Whereiwander… A patch of common milkweed (Asclepias syriaca) can be a fascinating place for observation and discoveries. We have several patches in our three and half acre meadow, each plant providing an array of food from the leaves, stem, seeds and roots. There are a hundreds of insects and arachnids (spiders) that depend on this plant. Milkweed is a native plant and its blossoms are very fragrant. It can grow in meadows, gardens, country roadsides and most undisturbed parcels of land. In addition to common milkweed there are 109 other species that grow in North America. Another species which is quite often seen in the Adirondacks is swamp milkweed (Asclepias incarnate), which prefers wet feet. I have found it growing along the Moose River and it can be seen while kayaking or canoeing. It is generally taller than common milkweed and the blossoms are smaller and a darker pink. The seed pods of the swamp milkweed are smaller too. The botanical name for a pod is follicle.
Some of those that depend on milkweed as a food source are herbivores feeding on its leaves, stems and roots. Some are nectivores feeding on the plants’ nectar, others are predators that use the plant as hunting grounds to find and eat others insects which frequent milkweed. And there are even some that are parasites and will lay their egg or eggs on the larvae of other insects, and there are also decomposers and others scavengers, each depending on the milkweed plant.
Perhaps you already know, milkweed is the host plant, for the monarch butterfly (Danaus plexippus). A host plant is the plant on which the butterfly, or other insect, lays its egg and the larva feed upon it. Some butterflies have multiple host plants, but milkweed (Asclepias) is the only host plant for the monarch butterfly; however she uses all of the different species of milkweed. As the female approaches a milkweed plant she will smell it with her feet, the lower part of her leg is called a tarsus, which is where the smell receptors are located. Each egg is minute and she usually attaches it to the underside of the leaf. With a magnifying glass or a loop you can see that the egg has ridges and a conical shape. When days are warm the egg may hatch within four to six days. The newly hatched larva (caterpillar) will eat the egg case first and then begin to eat the milkweed leaf. Then it becomes an eating machine, eating and growing continually for two to three weeks. As is eats it sheds its skin, just like we do when we outgrow clothes. This will occur at least five times and each new molt is called an instar. After the fifth instar the larva is now about two inches in length. It has yellow, black and white stripes and two long tentacles in front and two shorter tentacles in the back.
The caterpillar may use the host plant, but quite often will crawl to another place close by and spin a “silk button” which it attaches to itself, and to a stem or twig. It will hang from the silk button for several hours or perhaps even a day. The final molt is quite miraculous to observe, when the larva sheds that last skin the pupa (chrysalis) is revealed. The pupa begins to shrink and harden into a pale green capsule which is ringed with a golden color ring and golden specks. If you look closely you can even see the adult butterfly within the chrysalis.
In the Adirondacks the final generation of monarch butterflies become adults in mid-August to mid-September, most of these adults will migrate to overwintering sites.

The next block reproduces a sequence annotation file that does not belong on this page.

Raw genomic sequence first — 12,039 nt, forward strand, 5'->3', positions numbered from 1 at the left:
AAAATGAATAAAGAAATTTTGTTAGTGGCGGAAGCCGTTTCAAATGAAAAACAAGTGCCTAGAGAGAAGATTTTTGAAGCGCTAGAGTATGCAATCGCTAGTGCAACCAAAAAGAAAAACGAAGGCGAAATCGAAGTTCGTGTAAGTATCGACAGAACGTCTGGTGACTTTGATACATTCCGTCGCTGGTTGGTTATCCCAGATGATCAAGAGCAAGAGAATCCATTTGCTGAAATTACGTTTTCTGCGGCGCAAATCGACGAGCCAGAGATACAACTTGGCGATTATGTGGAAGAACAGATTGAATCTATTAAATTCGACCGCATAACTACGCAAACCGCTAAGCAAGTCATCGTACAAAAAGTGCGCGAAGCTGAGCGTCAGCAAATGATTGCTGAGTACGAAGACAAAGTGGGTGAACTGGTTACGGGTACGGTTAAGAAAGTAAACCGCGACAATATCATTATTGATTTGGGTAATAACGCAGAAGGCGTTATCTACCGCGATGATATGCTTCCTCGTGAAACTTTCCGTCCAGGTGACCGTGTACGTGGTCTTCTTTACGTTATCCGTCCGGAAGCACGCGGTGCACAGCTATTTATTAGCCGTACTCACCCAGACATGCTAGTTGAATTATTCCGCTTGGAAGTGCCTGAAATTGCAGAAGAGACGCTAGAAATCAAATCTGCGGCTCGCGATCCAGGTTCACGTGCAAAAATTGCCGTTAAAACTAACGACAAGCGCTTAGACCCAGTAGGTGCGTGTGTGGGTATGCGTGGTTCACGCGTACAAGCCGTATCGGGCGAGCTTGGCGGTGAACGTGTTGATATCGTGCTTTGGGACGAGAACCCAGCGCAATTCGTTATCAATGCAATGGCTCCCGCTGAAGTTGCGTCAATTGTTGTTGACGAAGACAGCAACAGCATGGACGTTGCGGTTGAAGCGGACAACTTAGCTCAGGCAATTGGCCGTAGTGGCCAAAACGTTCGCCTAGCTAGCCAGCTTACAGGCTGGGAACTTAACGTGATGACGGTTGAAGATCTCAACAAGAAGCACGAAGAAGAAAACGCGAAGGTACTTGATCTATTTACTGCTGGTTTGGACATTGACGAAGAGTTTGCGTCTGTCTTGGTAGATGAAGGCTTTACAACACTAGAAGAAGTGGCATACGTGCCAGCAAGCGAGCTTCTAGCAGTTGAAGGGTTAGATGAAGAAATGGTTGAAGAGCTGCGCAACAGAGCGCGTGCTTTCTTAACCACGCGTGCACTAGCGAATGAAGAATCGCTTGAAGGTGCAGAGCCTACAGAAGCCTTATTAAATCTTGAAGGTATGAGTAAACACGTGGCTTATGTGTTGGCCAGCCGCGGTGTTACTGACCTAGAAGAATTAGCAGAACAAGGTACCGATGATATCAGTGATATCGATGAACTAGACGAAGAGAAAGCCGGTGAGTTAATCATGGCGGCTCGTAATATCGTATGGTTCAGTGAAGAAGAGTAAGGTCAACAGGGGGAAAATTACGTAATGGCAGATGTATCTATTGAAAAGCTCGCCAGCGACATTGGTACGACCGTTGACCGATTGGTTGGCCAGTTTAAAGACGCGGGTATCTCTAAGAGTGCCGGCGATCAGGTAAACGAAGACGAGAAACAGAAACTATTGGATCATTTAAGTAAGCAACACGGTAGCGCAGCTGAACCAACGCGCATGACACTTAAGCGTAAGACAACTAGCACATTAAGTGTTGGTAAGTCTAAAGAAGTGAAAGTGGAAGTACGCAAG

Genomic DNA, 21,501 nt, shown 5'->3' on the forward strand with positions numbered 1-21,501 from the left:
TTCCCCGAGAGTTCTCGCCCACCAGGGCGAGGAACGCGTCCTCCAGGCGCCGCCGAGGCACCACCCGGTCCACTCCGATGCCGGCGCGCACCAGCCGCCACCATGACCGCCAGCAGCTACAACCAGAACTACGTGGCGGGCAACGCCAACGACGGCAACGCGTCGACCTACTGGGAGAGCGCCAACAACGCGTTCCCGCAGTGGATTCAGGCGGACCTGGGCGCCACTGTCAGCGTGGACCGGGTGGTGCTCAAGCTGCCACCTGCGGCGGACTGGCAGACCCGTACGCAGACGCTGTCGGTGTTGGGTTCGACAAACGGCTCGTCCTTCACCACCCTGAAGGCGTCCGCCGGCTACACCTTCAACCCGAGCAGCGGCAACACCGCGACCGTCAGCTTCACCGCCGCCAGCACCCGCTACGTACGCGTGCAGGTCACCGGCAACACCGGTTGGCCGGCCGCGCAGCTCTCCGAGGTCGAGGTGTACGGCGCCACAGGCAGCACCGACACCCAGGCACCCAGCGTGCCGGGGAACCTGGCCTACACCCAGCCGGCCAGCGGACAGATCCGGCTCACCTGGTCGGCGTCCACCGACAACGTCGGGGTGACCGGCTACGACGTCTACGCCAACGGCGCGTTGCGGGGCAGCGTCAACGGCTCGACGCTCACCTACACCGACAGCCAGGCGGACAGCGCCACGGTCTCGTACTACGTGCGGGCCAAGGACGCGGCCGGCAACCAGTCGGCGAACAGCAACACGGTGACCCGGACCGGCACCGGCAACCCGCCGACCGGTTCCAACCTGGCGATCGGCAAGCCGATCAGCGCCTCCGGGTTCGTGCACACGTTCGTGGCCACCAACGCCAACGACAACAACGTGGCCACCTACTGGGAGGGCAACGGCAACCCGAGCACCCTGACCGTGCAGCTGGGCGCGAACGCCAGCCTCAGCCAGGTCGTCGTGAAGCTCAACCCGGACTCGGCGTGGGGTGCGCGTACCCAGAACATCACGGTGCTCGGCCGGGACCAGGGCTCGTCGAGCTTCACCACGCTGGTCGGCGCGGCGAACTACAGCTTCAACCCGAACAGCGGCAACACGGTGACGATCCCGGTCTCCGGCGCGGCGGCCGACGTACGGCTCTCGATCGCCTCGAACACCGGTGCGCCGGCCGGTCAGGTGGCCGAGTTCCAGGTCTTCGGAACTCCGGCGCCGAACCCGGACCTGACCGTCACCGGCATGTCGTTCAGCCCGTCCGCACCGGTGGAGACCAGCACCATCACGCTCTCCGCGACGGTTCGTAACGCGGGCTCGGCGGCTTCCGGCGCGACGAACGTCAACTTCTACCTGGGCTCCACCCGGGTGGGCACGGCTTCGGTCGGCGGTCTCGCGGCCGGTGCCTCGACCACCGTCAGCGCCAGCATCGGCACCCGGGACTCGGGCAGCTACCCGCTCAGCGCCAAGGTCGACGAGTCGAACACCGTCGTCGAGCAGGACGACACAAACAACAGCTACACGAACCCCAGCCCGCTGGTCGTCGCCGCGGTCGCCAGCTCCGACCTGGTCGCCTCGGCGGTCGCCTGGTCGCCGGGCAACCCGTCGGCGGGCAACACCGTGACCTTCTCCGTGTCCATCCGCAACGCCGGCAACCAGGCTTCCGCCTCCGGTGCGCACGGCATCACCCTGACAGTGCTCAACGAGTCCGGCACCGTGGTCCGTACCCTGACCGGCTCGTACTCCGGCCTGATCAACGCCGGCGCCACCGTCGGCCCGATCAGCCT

Milkweed has many benefits to insects which eat it; the main one is that the insects become toxic to many predators. While eating the leaves, stems and roots the insects absorb a toxic alkaloid; known as a cardiac glycoside, which may be fatal to birds and mammals. The orange and black color of the monarch lets its predators know “don’t eat me, I am toxic.” The viceroy butterfly is a monarch mimic and although it is not toxic, its coloring (orange and black) warns that it is.
Another insect which depends on milkweed is the tussock moth. The caterpillars of the tussock moth compete with monarch caterpillars for their host food milkweed, but their strategies are quite different.
The monarch butterfly lays one egg per plant while the tussock moth lays as many as fifty eggs in a tight cluster on a milkweed leaf. The tussock caterpillars are communal feeders and all hatch at the same time and begin eating as a group. They eat everything in their path, including any egg or tiny monarch caterpillar, until they have completely skeletonized the leaf, leaving only its veins. As the tussock moth caterpillars go through their instars they develop a black and orange, shaggy dog appearance. This new look also announces that they too are toxic and their shaggy appearance makes them less appetizing.
Numerous beetles utilize the milkweed plant. The milkweed longhorn beetle (Tetraopes femoratus) adult eats the leaves and lays its eggs on milkweed stems, close to the ground. The larvae burrow into the stems and roots and feed, then overwinter underground until spring.
Milkweed bugs, both the large (Oncopeltus fasciatus) and small (Lygaeus kalmia) use milkweed. The large milkweed bug eats the leaves, seeds and nectar. The small milkweed bug prefers the seeds. Ladybug beetles, as many as eight species, can be found on milkweed plants, as well as stink bugs, green lacewings, aphids, cicadas, bees, wasps, grasshoppers, leafhoppers and of course arachnids. Spiders such as orb weaver, crab spiders, jumping spiders and nursery web spiders all visit milkweed patches, in addition to hummingbirds, frogs, snails, me and hopefully you.